In 1971, Hackman was launched to stardom after being recruited to play the starring role of edgy, tough-as-nails cop Popeye Doyle in the hit thriller The French Connection (1971). Due to his spectacular performance, Hackman was honored with a 1971 Academy Award, in addition to a Golden Globe, a New York Film Critics Circle, a NATO and a British Film Academy for Best Actor. Hackman had another triumph on his hands when he netted a 1972 British Film Academy for his bright turn as Rev. Frank Scott in The Poseidon Adventure (1972).
Hackman starred with Lee Marvin in Prime Cut (1972) and Al Pacino in Scarecrow (1973), before giving an entertaining cameo as the blind hermit in Mel Brooks’ Young Frankenstein (1974). In 1974, he charmed many with the leading role of observation expert Harry Caul in the paranoia classic The Conversation, directed by Francis Ford Coppola. As a result, he took home a 1974 National Board of Review, as well as earned BAFTA and Golden Globe nominations for Best Actor. The following year saw the actor receive nominations at BAFTA and Golden Globe after reprising the Oscar-winning role of Popeye Doyle for the sequel French Connection II (1975). Hackman was also remarkable as Harry Moseby in the critical favorite Night Moves (1975, directed by Arthur Penn), in which he was nominated for Best Actor at BAFTA and as Sam Clayton in the western saga Bite the Bullet (1975).
Unfortunately, his next efforts, Lucky Lady (1975), The Domino Principle (1977) and March or Die (1977), met with critical and commercial disaster. In 1977, he “retired” from acting for four years. In 1978, Hackman displayed his versatility by taking the role of dastardly supervillain Lex Luthor in the blockbuster smash hit Superman, a role that brought the actor a BAFTA nomination for Best Supporting Actor. He returned to the Superman franchise for its 1980 installment Superman II. In 1981, Hackman made a wrong choice when he accepted a comic lead alongside Barbra Streisand in All Night Long.
Hackman played the supporting role of Peter Van Wherry in Beatty’s epic Reds (1981). Working with new energy, he offered such magnificent performances as news anchorman Alex Grazier in Under Fire (1983, earned a Golden Globe nomination for Best Supporting Role), Harry MacKenzie in Twice in a Lifetime (1985, was nominated for Best Actor at the 1986 Golden Globe Awards), inspiring high-school basketball coach Norman Dale in Hoosiers (1986) and unfaithful Defense Secretary David Brice in No Way Out (1987). After the unsatisfactory Superman IV: The Quest for Peace (1987), Hackman was seen in Bat*21, Woody Allen’s Another Woman (with Gena Rowlands), Split Decisions and Full Moon in Blue Water (all in 1988).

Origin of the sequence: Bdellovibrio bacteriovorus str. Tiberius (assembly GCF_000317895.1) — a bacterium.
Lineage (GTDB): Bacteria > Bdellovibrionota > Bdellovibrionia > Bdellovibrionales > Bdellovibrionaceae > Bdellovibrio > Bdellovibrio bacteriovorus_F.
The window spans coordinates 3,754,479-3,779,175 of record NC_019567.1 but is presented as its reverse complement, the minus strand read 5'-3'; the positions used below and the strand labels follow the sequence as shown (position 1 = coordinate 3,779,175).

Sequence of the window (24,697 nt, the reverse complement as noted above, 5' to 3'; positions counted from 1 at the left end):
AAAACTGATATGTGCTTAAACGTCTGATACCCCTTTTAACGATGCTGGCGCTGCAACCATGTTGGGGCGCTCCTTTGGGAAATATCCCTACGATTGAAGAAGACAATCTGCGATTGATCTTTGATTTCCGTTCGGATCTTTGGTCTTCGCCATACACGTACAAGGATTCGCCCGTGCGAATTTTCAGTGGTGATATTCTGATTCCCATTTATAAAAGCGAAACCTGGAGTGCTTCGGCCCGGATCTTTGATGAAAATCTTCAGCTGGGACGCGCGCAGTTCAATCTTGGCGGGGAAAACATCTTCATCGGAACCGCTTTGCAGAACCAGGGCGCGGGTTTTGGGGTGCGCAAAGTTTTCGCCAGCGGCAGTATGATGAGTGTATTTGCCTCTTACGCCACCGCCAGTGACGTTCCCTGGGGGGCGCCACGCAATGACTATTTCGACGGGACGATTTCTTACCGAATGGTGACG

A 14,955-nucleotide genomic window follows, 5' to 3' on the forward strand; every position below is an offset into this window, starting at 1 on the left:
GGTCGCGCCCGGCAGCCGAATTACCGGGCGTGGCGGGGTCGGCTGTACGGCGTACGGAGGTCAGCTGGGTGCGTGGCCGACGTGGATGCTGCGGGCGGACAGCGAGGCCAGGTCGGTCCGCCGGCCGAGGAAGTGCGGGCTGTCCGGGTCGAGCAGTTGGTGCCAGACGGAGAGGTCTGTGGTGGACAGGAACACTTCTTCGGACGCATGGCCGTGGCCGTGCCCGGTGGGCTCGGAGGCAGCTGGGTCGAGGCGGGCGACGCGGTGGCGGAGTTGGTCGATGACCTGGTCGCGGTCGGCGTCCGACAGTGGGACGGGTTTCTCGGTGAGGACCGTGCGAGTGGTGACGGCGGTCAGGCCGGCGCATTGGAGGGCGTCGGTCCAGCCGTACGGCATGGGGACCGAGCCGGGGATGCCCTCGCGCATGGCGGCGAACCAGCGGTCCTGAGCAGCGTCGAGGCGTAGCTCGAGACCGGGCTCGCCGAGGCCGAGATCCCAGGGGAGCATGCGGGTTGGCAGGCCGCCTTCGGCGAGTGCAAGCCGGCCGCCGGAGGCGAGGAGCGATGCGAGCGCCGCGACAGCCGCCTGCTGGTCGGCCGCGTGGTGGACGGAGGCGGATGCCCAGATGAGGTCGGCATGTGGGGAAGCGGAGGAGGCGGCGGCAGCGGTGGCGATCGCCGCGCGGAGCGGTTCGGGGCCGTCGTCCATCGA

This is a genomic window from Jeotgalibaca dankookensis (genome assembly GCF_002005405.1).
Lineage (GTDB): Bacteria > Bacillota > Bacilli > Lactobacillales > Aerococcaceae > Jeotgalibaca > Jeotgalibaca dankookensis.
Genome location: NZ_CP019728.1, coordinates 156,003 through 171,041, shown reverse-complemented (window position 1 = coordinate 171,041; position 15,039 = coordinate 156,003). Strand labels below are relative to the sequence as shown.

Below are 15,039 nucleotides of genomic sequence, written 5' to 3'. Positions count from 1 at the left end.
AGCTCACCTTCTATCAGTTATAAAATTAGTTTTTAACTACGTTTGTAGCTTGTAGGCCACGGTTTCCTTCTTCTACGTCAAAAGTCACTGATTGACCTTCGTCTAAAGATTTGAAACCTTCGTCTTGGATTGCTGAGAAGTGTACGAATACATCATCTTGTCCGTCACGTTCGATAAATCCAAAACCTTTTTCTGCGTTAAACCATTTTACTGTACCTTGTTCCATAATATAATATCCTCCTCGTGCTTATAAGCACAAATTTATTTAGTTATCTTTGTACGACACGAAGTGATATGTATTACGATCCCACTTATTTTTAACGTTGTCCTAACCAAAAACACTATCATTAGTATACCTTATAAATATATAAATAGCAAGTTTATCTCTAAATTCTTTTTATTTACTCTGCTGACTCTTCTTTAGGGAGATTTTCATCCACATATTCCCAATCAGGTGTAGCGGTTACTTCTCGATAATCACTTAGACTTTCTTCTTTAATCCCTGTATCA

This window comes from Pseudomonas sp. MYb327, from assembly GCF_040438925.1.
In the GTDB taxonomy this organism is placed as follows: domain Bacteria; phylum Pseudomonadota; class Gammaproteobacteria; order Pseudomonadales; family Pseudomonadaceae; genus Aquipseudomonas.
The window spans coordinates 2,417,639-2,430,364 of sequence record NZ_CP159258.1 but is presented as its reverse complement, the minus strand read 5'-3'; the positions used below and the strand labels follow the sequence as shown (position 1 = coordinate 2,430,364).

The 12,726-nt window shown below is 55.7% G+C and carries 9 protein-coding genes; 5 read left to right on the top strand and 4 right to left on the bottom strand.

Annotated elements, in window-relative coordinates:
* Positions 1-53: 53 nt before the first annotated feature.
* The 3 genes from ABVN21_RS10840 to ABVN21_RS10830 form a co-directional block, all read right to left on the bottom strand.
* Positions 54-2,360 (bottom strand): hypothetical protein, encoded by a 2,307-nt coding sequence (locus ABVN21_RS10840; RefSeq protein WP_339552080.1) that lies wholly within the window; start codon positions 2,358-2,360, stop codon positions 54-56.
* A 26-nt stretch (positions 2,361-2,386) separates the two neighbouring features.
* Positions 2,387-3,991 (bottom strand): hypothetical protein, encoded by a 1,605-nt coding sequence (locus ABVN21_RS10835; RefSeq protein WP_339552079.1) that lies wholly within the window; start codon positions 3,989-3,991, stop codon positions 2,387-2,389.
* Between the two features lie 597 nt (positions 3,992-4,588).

Still in 1988, Hackman again attracted attention for his outstanding portrayal of FBI Agent Rupert Anderson, who investigates the murders of civil rights workers, in the controversial drama Mississippi Burning. With Alan Parker directing at the helm, the actor nabbed a National Board of Review and a Berlin Film Festival for Best Actor. He also received nominations for an Academy Award and a Golden Globe. Hackman ended the decade by playing the lead of a witness in the thriller The Package (1989).
In the early 1990s, Hackman suffered from a near-heart attack and had angioplasty surgery, which provoked a two-year hiatus from acting. He was then paired with Dan Aykroyd in Loose Cannons (1990), had a cameo as a movie director in Mike Nichols’ Postcards from the Edge (1990), starred as Robert Caulfield in the action Narrow Margin (1990) and starred with Mary Elizabeth Mastrantonio as father-daughter lawyers on opposite sides in Class Action (1991).
After Company Business (1991), Hackman’s next big breakthrough arrived when director/actor Clint Eastwood hired the actor to play villainous, sadistic sheriff Little Bill Daggett in the western-drama Unforgiven (1992). Due to his eye-catching performance, Hackman was handed numerous awards like an Oscar, a Los Angeles Film Critics Circle, a New York Film Critics Circle, a Golden Globe, a Boston Film Critics Society, a British Academy and a National Society of Film Critics for Best Supporting Actor. Also in 1992, Hackman returned to his theatrical roots by starring opposite Richard Dreyfuss and Glenn Close in a Broadway play of “Death and the Maiden.”
In 1993, Hackman provided an excellent performance as Tom Cruise’s dishonorable mentor in the big-screen adaptation of John Grisham’s The Firm. Hackman was next handed a Western Heritage for his good work in the history film Geronimo: An American Legend (1993). 1994-1998 saw roles in movies like Wyatt Earp (1994), The Quick and the Dead (1995), Crimson Tide (1995, opposite Denzel Washington), the comedy Get Shorty (1995), Mike Nichols’ The Birdcage (1996), Extreme Measures (1996), The Chamber (1996, as Chris O’Donnell’s white supremacist grandfather), Absolute Power (1997), Twilight (1998, opposite Susan Sarandon and Paul Newman) and Enemy of the State (1998, with Will Smith). Hackman also provided his voice for General Mandible in the animated film Antz (1998). Additionally, Hackman got his first credit as a novelist with the release of “Wake of the Perdido Star,” a book he co-wrote with Daniel Lenihan.
Entering the new millennium, Hackman kept busy with his work in the cinematic industry. He was teamed with Morgan Freeman in the thriller Under Suspicion (2000), played football coach Jimmy McGinty in The Replacements (2000), made a cameo in The Mexican (2001), was featured as William B. Tensy in the comedy Heartbreakers (2001), was cast as Joe Moore in David Mamet’s Heist (2001) and appeared alongside Owen Wilson in Behind Enemy Lines (2001).
In 2001, Hackman once more turned heads of film critics with his dazzling role as the rascally patriarch of a dysfunctional family of geniuses in Wes Anderson’s The Royal Tenenbaums (2001), for which he picked up a Golden Globe, a National Society of Film Critics, a Chicago Film Critics Association and an AFI for Best Actor. The comedy-drama film also starred Anjelica Huston, Gwyneth Paltrow, Ben Stiller, Luke Wilson and Owen Wilson.
After two years disappearing from the wide-screen, Hackman returned in the costarring role, opposite John Cusack and Rachel Weisz, in the drama-thriller Runaway Jury (2003). A year later, Hackman starred in the comedy Welcome to Mooseport (2004).